It all matched pretty well with the article published on 30th of June 2016 I found later in the week. Journalist Andrew O’Hagan accompanied Craig Wright for 5 months, including the time the whole drama had happened. I must have missed it when it came out as it also covered the time after the debacle. The journalist specifically mentioned that when asked, he chose not to publish first, as he thought the real value was in the aftermath. As I sucked it in, it became clear that there might be a plausible story after all…

The person controlling the csw account seems to want to make a move which leaves very little surface for future attacks and extortion. Breadcrumbs are thrown out there, in hope for people to pick them up and be smart enough to connect the dots. It seems Craig Wright attempts to restore his credibility as Craig Wright whilst maintaining plausible deniability that he was behind Satoshi. He likes mystery and shows a flair of citing all sorts of myths, legends and literature. Among them is Sun Tzu who wrote the famous book on The Art of War 2500 years ago.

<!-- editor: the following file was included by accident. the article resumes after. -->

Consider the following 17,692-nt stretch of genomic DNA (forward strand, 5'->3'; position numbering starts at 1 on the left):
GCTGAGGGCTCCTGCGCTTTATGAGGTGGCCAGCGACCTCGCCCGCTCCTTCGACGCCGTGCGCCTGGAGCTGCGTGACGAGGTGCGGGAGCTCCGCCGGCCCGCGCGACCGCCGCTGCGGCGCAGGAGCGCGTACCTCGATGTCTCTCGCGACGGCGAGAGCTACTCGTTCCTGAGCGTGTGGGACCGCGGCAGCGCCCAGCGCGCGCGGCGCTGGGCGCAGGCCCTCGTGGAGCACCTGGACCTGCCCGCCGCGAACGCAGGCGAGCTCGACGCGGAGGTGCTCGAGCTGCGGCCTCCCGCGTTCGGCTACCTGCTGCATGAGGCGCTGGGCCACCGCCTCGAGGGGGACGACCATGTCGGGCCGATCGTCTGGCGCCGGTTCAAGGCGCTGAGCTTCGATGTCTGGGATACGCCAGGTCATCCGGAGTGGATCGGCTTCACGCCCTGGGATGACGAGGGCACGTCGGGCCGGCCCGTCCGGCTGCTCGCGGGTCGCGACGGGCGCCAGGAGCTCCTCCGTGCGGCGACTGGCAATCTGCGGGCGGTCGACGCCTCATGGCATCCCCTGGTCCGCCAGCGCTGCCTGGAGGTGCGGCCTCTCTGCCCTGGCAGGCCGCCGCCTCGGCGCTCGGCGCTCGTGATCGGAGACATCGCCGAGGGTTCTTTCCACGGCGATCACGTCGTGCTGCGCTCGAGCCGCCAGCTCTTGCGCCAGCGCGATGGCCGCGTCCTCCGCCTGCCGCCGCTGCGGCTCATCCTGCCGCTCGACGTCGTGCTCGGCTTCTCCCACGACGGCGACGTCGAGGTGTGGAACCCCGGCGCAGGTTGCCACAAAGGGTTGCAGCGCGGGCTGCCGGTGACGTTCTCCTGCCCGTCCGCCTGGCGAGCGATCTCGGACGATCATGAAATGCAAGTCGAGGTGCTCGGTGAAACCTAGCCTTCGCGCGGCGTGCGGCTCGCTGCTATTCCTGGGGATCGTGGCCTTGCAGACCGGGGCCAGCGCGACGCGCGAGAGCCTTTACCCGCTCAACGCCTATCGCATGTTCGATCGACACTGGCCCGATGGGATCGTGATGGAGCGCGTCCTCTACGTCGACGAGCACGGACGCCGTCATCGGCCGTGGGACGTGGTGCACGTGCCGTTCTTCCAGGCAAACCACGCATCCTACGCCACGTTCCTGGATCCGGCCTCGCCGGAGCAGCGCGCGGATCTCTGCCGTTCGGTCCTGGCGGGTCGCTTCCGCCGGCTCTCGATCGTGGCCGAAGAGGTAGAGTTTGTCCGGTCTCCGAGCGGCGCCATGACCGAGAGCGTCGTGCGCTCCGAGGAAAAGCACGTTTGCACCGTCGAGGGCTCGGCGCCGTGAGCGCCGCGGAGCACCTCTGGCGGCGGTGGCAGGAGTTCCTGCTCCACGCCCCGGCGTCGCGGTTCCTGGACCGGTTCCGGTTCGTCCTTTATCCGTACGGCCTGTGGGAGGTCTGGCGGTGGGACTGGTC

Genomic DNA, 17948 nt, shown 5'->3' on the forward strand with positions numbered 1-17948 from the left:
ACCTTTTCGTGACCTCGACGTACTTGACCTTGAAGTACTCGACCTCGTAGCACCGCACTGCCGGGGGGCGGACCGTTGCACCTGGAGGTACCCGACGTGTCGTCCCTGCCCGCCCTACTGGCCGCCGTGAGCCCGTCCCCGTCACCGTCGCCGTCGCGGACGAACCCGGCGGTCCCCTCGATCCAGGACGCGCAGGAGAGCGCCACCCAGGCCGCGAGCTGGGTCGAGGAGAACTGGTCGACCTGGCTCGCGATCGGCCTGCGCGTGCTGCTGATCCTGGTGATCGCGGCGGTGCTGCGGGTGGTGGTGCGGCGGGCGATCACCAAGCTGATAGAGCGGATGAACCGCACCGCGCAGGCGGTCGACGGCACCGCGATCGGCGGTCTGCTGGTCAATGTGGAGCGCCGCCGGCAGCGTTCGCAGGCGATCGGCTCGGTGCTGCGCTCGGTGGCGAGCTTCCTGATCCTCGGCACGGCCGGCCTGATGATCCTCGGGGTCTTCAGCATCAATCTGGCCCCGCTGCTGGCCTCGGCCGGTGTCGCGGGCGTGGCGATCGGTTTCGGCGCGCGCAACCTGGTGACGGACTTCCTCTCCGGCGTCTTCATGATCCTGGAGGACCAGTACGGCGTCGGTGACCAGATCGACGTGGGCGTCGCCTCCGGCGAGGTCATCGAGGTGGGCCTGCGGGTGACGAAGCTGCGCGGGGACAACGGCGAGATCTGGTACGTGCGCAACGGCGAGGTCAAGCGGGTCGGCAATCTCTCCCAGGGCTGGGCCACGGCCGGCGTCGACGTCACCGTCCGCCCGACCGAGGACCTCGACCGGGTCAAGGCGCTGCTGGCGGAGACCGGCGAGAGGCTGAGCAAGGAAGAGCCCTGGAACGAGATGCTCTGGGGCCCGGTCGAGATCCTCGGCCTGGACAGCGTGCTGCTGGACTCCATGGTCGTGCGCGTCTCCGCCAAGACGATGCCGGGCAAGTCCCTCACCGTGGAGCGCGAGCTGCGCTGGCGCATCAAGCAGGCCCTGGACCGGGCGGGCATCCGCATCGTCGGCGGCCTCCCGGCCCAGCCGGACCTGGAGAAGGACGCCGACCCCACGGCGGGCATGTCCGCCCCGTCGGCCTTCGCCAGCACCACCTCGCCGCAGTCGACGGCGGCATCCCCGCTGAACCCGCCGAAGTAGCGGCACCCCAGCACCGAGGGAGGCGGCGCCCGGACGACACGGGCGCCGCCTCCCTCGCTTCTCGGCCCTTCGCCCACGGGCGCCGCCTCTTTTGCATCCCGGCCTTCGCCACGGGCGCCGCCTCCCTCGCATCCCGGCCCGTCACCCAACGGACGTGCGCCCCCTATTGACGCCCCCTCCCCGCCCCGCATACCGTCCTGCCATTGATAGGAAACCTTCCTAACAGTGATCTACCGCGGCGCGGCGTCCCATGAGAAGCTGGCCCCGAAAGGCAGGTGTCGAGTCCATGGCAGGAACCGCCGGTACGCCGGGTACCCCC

The whole story and the itch I was sensing drove me to make a very blunt move. Without even introducing myself I straight out confronted csw with a few questions in the lobby. Specifically, I wanted to inquire about his attendance to the hacker conference back in 2005. The response was basically: “no comment” with a whiff of “you idiot”. I reckoned to get booted from the chat immediately after such a stupid move, but to my surprise that didn't happen.

It gave me the creeps when I checked the users-page and found my old acquaintance Joseph to be an active member of this chat with one of his uploaded files being a flyer to a hacker’s conference in the Netherlands later in the year. What was going on here? What are the alleged imposter and team actually working on?

My research leads me to believe that there should be papers, patents and code coming out for the following:

  • Turing completeness of Bitcoin. It means Bitcoin could be so much more than it is today. To the very extreme, that could turn many alt-coins worthless. Endless possibilities, almost.